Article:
What is Myopia?
The number of people with myopia – also known as nearsightedness - is on the rise. According to the National Eye Institute, myopia has increased from 25 percent of the U.S. population in the early 1970s to nearly 42 percent by 2004. Researchers predict that, by 2050, half of the world’s population will be nearsighted.
If you can see things clearly up close, but have a tough time seeing things in the distance, you might be nearsighted. For people with myopia, the curve of the cornea, the surface of the eye, is too steep or the eyeball is too long. The result is light coming into the eye is focused in front of the retina instead of directly on it, causing images to be blurry. Because the eye grows throughout childhood, myopia typically develops in school-age children and adolescents and stabilizes around age 20.
While genetics can play a key role in whether or not someone develops myopia, environmental factors can contribute to poor vision as well. Many doctors and researchers believe that the lack of outdoor activity is a key cause, with sunshine stimulating a child’s retina to release dopamine, which makes the eye grow properly for correct vision. Another theory related to exposure to sunlight is the production of vitamin D - not enough time outdoors can lead to a deficiency of this nutrient which is important to eye development and health. Studies also suggest that eyestrain resulting from long periods of close-up work, such as staring at computer screen or smartphones, can change the shape of the eye.
But whether its genetics or a digital lifestyle, we are seeing the results in more people with distance vision issues. The question is, what should you be doing about it? Here are few tips:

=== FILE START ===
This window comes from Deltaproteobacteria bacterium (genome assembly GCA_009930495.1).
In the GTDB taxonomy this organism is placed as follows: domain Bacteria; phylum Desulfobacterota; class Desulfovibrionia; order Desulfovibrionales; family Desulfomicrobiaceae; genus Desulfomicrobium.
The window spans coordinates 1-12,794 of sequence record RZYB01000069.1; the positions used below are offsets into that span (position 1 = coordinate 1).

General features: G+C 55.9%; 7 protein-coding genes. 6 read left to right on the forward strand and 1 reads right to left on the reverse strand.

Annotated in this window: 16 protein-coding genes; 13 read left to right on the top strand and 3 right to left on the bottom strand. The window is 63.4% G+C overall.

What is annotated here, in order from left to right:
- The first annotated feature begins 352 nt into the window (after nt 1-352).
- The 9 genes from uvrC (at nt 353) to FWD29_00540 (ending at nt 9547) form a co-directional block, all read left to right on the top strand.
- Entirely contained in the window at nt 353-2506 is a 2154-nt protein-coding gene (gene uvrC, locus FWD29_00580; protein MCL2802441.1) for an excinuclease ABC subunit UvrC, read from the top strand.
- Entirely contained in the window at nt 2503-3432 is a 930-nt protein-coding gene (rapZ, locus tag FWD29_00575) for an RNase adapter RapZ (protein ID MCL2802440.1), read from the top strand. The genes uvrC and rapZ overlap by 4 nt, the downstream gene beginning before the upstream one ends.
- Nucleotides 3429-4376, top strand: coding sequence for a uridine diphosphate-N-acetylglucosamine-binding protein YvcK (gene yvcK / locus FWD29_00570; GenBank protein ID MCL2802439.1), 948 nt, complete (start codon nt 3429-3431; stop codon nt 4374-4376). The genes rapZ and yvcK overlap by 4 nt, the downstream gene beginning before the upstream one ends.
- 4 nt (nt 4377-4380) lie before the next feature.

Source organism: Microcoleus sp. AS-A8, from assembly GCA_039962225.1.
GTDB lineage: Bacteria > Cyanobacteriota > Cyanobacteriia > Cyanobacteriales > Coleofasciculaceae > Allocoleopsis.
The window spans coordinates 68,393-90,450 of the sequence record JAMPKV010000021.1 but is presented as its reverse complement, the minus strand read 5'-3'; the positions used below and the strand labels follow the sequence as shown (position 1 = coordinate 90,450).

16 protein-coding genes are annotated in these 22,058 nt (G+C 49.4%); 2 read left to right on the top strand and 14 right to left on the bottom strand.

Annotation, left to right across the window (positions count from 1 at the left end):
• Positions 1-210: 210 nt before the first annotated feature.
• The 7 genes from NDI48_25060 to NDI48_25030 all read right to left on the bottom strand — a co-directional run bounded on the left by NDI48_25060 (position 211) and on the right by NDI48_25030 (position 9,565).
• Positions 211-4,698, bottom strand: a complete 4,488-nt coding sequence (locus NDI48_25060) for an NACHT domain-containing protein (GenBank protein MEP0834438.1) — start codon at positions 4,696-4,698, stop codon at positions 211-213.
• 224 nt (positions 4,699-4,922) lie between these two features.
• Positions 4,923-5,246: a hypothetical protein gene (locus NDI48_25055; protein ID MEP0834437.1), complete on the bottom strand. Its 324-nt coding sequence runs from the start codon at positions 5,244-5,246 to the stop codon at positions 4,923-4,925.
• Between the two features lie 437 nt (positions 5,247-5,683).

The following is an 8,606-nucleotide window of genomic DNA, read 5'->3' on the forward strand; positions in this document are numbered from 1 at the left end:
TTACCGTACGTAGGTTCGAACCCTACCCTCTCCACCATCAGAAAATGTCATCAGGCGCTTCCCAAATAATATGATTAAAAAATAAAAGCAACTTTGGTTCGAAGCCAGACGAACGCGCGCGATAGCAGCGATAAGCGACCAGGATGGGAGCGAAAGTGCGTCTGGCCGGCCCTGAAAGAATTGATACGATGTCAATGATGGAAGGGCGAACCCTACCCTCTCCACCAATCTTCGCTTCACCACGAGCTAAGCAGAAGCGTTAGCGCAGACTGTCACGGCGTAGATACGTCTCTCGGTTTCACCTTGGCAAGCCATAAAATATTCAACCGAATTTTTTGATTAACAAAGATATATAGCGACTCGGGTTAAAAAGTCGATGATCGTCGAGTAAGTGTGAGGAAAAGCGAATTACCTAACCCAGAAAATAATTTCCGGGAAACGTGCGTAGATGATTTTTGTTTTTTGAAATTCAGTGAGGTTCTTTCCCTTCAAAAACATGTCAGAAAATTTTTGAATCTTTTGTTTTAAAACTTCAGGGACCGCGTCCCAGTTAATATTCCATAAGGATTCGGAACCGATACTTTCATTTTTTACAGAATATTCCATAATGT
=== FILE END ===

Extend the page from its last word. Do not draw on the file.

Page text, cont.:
Annual Eye Exams. These visits are an important part of your health, because your eyes and vision play an important role in keeping you safe! Keeping tabs on the health of your eyes and any changes to your vision is the priority in your annual exam. Be sure to bring up any changes in your vision and any symptoms such as headaches, eye fatigue or squinting. If it is time for your annual visit, we work with an amazing network of primary eye care providers that would love to meet with you and help.
Vision Correction Options. At your visit, we will talk about your needs and options for vision correction. For nearsightedness, this usually begins with glasses and then, perhaps contact lenses. However, once your prescription has stabilized for a year or so, the options expand to include laser vision correction procedures like LASIK, that permanently reshape the cornea to improve the eye’s focusing ability so you don’t have to rely on glasses or contacts.
Increase Outdoor Time. Getting outside is good for everyone, regardless of age.
But for children, spending more time outdoors can potentially reduce their risk of developing myopia. Encourage your child to spend more time engaging in outdoor activities each day.
Take Eye Breaks. Take a break every 20-30 minutes from working on the computer or mobile device. Look away from the screen, stretch or walk into the next room to give your eyes a break. Be sure to blink and give your vision some exercise by gazing at an object 20 feet or more in the distance.
At Parkhurst NuVision, we pride ourselves on working closely with you to help you have the vision you want for the life you live.